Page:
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Friday, May 3 • 3:30pm - 4:45pm
Transformative Urban Environments: The Living Community Challenge in Practice and Context

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Large scale new urban developments have the opportunity and responsibility to create transformative, regenerative communities - places that “make” more than they “take” and promote inclusive prosperity, well-being and connection to ecosystems.  The Living Community Challenge offers a compelling framework to realize this goal.  This session will present a case study of Sacramento Valley Station, an in-progress mixed use master plan centered on a multi-modal transit hub pursuing the Living Community Challenge, with perspectives from the owner, architect and sustainability lead.
Cities and the built environment are the spatial expression of our society, and how the built environment is planned and designed fundamentally determines or “locks in” urban sustainability performance levels for the next 50-100+ years. Winston Churchill’s quote, “We shape our Buildings; thereafter, our buildings shape us,” rings even more true at the urban scale – our cities shape our society. Regenerative, transformative urbanism plays a formative role in creating a circular economy of inclusive abundance that is the necessary material basis for sustainable and equitable cities and society. The Living Community Challenge is an effective vehicle for guiding new developments to achieve these lofty goals and become places where all living beings thrive.

This session will begin with an overview of goals for regenerative, transformative urbanism, and consider how the Living Community Challenge addresses them. They will then provide a case study of Sacramento Valley Station, an early stage registered Living Community Challenge project in California. Sacramento Valley Station is a mixed use master-plan centered on a new, multi-modal transit hub in downtown Sacramento, and including residential, retail and office components. Panelists will include the architect/planner, sustainability consultant/engineer, and the owner, highlighting the theme of integrated design and community engagement. Panelists will offer varied perspectives on the decision to pursue LCC, the project concept, and the approach to achieving each imperative in the master plan.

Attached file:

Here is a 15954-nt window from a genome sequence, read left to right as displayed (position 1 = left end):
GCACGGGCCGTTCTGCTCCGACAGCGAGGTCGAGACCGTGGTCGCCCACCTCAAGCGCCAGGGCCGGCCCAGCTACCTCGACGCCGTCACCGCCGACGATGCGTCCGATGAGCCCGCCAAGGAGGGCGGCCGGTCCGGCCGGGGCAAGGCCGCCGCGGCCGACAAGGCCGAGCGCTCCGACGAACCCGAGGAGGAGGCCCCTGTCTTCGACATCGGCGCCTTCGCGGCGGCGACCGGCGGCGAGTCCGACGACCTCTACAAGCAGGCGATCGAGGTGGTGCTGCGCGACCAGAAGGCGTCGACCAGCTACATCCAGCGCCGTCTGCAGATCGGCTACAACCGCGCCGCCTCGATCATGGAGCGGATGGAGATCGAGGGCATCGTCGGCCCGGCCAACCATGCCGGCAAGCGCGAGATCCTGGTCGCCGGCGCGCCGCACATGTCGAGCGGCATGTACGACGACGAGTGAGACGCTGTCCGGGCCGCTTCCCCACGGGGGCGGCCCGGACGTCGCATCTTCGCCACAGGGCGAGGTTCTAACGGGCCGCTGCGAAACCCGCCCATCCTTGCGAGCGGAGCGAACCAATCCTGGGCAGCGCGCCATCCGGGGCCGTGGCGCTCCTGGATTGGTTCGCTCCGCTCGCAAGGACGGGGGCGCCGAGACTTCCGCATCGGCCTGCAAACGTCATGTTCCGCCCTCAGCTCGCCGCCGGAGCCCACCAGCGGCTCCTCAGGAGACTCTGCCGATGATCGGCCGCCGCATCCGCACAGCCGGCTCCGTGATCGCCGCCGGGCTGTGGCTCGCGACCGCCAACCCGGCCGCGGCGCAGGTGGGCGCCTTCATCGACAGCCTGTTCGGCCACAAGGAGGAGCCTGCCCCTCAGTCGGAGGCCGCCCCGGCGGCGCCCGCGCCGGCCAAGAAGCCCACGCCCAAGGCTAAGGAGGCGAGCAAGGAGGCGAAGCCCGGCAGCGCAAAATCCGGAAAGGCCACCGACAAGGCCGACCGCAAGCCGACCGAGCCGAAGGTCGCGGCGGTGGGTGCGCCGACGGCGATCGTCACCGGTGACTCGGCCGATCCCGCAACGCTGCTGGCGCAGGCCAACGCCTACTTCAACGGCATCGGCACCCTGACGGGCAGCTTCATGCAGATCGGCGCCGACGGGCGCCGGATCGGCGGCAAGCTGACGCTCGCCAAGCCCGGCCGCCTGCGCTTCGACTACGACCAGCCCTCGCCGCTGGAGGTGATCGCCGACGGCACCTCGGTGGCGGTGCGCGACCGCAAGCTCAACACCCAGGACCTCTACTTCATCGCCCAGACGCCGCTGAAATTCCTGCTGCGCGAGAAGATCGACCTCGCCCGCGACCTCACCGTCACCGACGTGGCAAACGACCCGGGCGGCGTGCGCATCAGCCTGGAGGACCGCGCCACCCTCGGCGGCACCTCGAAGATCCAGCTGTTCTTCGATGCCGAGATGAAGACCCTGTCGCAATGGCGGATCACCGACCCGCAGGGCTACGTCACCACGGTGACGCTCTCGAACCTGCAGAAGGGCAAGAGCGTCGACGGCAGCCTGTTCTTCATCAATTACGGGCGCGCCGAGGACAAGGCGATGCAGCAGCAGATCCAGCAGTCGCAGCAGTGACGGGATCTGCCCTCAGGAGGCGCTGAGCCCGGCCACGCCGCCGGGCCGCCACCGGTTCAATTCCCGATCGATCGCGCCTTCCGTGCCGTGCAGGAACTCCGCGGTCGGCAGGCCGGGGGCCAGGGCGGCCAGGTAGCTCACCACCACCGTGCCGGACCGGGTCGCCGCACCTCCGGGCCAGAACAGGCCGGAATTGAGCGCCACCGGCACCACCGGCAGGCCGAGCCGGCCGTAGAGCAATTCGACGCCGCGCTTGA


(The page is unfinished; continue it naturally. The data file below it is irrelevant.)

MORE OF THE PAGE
This session is approved for the following continuing education credits:
  • 1.25 LFA credits
  • 1.25 AIA LU credits

avatar for Kirstin Weeks

Kirstin Weeks

Associate, Energy + Building Ecology, Arup
Kirstin Weeks is a Building Ecology Specialist at Arup with 15 years of experience in sustainability consulting. She champions the San Francisco office’s Net Positive Design initiative, and specializes in integration of ecological function in the built environment. Kirstin works... Read More →
avatar for Geeti Silwal

Geeti Silwal

Principal, Perkins + Will
Geeti Silwal leads the western region Cities+Sites discipline of Perkins+Will with a strong belief in the role of urban designers/planners as advocates of healthy cities to inspire integrated, multi-purpose solutions of innovation and beauty in regenerative urban environments that... Read More →
avatar for Greg Taylor

Greg Taylor

Supervising Architect of the Sacramento Valley Station Master Plan, City of Sacramento
Greg has been instrumental in many projects shaping the development of the Sacramento Central City. Over a 5-year period he was responsible for three urban design documents totaling more than 1,200 acres of central city redevelopment. The River District Specific Plan & Design Guidelines... Read More →

Friday May 3, 2019 3:30pm - 4:45pm PDT
Hyatt Regency - Snohomish Room #605